Cross-country relationships between life expectancy, intertemporal choice and age at first birth

Bulley, Adam and Pepper, Gillian (2017) Cross-country relationships between life expectancy, intertemporal choice and age at first birth. Evolution and Human Behavior, 38 (5). pp. 652-658. ISSN 1090-5138

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Official URL: http://dx.doi.org/10.1016/j.evolhumbehav.2017.05.0...

Abstract

Humans, like other animals, typically discount the value of delayed rewards relative to those available in the present. From an evolutionary perspective, prioritising immediate rewards is a predictable response to high local mortality rates, as is an acceleration of reproductive scheduling. In a sample of 46 countries, we explored the cross-country relationships between average life expectancy, intertemporal choice, and women's age at first birth. We find that, across countries, lower life expectancy is associated with both a smaller percentage of people willing to wait for a larger but delayed reward, as well as a younger age at first birth. These results, which hold when controlling for region and economic pressure (GDP-per capita), dovetail with findings at the individual level to suggest that life expectancy is an important ecological predictor of both intertemporal and reproductive decision-making.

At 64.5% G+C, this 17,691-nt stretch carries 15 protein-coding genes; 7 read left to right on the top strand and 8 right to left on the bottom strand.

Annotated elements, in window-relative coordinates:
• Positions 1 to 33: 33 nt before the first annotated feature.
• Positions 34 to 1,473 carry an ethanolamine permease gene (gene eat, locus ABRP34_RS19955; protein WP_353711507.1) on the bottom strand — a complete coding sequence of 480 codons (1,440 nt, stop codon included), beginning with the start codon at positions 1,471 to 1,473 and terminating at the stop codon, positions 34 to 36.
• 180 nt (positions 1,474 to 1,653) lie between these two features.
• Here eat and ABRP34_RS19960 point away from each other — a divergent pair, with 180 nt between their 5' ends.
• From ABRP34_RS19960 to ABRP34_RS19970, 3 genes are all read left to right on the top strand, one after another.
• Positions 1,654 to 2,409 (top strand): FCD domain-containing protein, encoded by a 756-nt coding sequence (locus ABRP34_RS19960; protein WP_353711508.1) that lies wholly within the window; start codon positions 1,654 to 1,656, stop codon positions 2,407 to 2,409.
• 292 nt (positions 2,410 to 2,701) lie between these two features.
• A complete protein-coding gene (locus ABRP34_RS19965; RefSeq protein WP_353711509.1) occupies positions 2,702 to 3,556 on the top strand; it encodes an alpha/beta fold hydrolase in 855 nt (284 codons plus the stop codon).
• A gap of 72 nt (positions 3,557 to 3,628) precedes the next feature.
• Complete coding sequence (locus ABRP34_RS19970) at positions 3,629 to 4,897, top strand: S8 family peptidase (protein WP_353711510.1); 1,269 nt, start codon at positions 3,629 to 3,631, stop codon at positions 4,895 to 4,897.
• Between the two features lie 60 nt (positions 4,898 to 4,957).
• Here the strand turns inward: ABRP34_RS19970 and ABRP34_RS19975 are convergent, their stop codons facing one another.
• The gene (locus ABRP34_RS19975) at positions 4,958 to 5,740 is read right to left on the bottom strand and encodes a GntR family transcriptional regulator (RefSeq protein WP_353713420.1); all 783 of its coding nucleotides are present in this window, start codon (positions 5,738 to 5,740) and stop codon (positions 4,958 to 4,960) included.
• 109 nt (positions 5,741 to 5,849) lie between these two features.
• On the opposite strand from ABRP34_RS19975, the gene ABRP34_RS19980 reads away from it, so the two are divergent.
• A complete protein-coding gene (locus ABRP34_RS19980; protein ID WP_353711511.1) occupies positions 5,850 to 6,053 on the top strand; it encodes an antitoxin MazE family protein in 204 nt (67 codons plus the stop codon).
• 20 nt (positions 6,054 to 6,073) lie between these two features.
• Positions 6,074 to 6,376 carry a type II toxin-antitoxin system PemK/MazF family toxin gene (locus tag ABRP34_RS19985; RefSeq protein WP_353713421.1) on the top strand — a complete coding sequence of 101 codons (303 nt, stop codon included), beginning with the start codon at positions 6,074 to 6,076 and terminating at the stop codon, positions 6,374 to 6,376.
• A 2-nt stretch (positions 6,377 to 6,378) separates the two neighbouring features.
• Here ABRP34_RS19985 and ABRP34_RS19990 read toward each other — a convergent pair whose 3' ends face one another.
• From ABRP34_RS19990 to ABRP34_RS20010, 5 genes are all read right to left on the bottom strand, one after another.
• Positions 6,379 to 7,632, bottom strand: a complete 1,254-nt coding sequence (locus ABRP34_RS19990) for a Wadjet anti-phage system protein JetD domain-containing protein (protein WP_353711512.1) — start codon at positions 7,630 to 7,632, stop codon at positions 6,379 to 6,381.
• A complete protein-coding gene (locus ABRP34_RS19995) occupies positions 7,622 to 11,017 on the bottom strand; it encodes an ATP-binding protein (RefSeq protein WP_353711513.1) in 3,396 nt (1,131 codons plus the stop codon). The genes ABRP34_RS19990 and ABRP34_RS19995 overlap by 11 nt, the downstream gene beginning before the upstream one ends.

Item Type: Article
Uncontrolled Keywords: Intertemporal choice, Delay discounting, Evolution, Mortality, Age at first birth, Human behavioral ecology
Subjects: C800 Psychology
Department: Faculties > Health and Life Sciences > Psychology
Depositing User: Becky Skoyles
Date Deposited: 30 Jan 2019 09:27
Last Modified: 12 Oct 2019 11:33
URI: http://nrl.northumbria.ac.uk/id/eprint/37797

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